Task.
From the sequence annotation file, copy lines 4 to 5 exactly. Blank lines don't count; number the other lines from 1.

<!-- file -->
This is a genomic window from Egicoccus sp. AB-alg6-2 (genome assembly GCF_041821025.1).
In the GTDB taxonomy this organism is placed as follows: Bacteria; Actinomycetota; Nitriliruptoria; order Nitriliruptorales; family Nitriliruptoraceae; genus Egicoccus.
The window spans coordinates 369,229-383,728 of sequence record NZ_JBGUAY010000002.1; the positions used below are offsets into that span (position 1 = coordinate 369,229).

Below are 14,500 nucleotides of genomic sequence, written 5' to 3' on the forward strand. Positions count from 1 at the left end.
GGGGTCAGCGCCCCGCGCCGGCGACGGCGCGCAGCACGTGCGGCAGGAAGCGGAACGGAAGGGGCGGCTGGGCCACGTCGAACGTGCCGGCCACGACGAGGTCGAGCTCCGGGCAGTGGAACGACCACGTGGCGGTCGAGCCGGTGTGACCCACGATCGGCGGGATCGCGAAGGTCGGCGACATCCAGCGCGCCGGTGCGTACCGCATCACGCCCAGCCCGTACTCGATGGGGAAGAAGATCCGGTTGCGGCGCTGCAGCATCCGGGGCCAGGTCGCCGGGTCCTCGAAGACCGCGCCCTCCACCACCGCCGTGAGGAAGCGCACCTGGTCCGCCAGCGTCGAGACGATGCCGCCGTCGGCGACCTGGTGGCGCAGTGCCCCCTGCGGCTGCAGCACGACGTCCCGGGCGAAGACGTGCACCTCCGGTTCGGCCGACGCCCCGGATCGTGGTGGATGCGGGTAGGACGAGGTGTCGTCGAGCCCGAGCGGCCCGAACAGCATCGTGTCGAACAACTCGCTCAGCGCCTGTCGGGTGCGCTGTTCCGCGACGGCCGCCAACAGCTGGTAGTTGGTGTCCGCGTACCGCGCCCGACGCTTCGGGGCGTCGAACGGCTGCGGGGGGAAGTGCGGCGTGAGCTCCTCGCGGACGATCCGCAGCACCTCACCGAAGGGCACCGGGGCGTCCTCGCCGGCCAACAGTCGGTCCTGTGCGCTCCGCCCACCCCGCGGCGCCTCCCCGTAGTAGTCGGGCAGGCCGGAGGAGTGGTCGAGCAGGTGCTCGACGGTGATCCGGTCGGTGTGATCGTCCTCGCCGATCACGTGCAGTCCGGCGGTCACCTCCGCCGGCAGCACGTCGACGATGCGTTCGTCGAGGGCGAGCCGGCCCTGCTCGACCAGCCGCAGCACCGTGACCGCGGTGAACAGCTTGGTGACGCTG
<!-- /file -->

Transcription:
Below are 14,500 nucleotides of genomic sequence, written 5' to 3' on the forward strand. Positions count from 1 at the left end.
GGGGTCAGCGCCCCGCGCCGGCGACGGCGCGCAGCACGTGCGGCAGGAAGCGGAACGGAAGGGGCGGCTGGGCCACGTCGAACGTGCCGGCCACGACGAGGTCGAGCTCCGGGCAGTGGAACGACCACGTGGCGGTCGAGCCGGTGTGACCCACGATCGGCGGGATCGCGAAGGTCGGCGACATCCAGCGCGCCGGTGCGTACCGCATCACGCCCAGCCCGTACTCGATGGGGAAGAAGATCCGGTTGCGGCGCTGCAGCATCCGGGGCCAGGTCGCCGGGTCCTCGAAGACCGCGCCCTCCACCACCGCCGTGAGGAAGCGCACCTGGTCCGCCAGCGTCGAGACGATGCCGCCGTCGGCGACCTGGTGGCGCAGTGCCCCCTGCGGCTGCAGCACGACGTCCCGGGCGAAGACGTGCACCTCCGGTTCGGCCGACGCCCCGGATCGTGGTGGATGCGGGTAGGACGAGGTGTCGTCGAGCCCGAGCGGCCCGAACAGCATCGTGTCGAACAACTCGCTCAGCGCCTGTCGGGTGCGCTGTTCCGCGACGGCCGCCAACAGCTGGTAGTTGGTGTCCGCGTACCGCGCCCGACGCTTCGGGGCGTCGAACGGCTGCGGGGGGAAGTGCGGCGTGAGCTCCTCGCGGACGATCCGCAGCACCTCACCGAAGGGCACCGGGGCGTCCTCGCCGGCCAACAGTCGGTCCTGTGCGCTCCGCCCACCCCGCGGCGCCTCCCCGTAGTAGTCGGGCAGGCCGGAGGAGTGGTCGAGCAGGTGCTCGACGGTGATCCGGTCGGTGTGATCGTCCTCGCCGATCACGTGCAGTCCGGCGGTCACCTCCGCCGGCAGCACGTCGACGATGCGTTCGTCGAGGGCGAGCCGGCCCTGCTCGACCAGCCGCAGCACCGTGACCGCGGTGAACAGCTTGGTGACGCTG